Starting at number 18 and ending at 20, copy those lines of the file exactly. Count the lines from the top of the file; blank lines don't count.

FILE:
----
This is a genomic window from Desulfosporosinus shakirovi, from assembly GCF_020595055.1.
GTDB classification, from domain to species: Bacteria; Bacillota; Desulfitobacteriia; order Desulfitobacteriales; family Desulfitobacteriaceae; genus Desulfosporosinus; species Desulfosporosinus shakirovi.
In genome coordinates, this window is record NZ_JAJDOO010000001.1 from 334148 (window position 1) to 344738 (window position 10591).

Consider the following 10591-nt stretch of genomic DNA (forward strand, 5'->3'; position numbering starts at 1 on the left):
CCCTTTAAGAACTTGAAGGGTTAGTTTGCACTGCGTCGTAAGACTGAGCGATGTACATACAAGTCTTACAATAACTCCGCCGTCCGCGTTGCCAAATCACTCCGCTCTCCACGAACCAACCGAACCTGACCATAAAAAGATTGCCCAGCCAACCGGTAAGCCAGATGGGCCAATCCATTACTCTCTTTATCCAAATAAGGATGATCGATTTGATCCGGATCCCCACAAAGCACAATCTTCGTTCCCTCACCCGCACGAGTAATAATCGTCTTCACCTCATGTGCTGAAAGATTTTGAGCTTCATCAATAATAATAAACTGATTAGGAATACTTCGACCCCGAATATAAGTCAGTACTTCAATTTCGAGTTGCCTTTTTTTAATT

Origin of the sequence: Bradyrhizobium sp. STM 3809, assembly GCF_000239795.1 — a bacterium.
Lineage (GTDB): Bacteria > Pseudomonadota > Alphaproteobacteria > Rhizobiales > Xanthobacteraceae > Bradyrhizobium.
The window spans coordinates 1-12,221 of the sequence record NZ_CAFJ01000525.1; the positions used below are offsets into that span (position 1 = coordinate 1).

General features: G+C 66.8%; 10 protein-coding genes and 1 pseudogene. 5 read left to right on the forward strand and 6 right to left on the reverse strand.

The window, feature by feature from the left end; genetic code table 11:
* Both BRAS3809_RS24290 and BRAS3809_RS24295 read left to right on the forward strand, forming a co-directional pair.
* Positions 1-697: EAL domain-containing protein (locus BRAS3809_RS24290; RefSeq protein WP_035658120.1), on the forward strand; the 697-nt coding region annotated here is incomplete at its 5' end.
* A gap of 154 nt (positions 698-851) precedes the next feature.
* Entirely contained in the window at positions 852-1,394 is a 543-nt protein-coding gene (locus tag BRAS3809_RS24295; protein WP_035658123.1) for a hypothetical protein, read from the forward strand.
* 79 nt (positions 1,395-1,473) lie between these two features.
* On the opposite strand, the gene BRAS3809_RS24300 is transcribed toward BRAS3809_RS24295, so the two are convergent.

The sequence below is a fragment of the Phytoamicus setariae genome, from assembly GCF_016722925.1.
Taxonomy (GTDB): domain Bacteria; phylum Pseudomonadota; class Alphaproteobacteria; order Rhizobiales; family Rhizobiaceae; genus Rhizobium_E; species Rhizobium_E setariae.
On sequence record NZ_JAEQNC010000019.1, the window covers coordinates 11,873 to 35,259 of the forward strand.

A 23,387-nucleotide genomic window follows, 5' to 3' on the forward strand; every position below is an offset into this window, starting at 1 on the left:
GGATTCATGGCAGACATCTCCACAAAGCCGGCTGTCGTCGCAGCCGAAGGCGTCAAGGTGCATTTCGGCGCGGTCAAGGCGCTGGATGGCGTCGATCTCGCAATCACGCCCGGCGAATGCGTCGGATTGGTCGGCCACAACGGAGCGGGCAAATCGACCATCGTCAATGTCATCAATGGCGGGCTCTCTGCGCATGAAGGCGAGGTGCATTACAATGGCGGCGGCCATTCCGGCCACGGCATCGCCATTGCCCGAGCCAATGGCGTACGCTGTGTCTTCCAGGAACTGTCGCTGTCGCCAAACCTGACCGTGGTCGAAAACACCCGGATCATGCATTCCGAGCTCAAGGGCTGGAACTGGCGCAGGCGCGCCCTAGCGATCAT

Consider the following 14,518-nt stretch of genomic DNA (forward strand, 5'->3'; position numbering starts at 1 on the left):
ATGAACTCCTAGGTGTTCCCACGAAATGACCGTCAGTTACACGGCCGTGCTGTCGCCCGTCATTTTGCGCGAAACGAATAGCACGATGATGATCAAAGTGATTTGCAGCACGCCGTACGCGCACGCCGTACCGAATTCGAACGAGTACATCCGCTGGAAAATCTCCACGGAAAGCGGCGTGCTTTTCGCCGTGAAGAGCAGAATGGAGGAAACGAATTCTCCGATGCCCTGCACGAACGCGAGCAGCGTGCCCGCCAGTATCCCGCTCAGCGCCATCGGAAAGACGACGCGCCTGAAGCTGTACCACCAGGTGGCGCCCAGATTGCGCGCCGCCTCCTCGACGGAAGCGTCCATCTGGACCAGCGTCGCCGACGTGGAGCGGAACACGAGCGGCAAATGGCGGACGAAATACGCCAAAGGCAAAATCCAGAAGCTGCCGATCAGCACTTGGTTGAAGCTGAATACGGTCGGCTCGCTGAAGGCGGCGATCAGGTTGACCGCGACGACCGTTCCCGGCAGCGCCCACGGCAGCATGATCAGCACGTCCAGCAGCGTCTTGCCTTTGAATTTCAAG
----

Taxonomy (GTDB): domain Bacteria; phylum Pseudomonadota; class Alphaproteobacteria; order Rhizobiales; family Rhizobiaceae; genus Rhizobium_E; species Rhizobium_E setariae.
On sequence record NZ_JAEQNC010000019.1, the window covers coordinates 11,873 to 35,259 of the forward strand.

A 23,387-nucleotide genomic window follows, 5' to 3' on the forward strand; every position below is an offset into this window, starting at 1 on the left: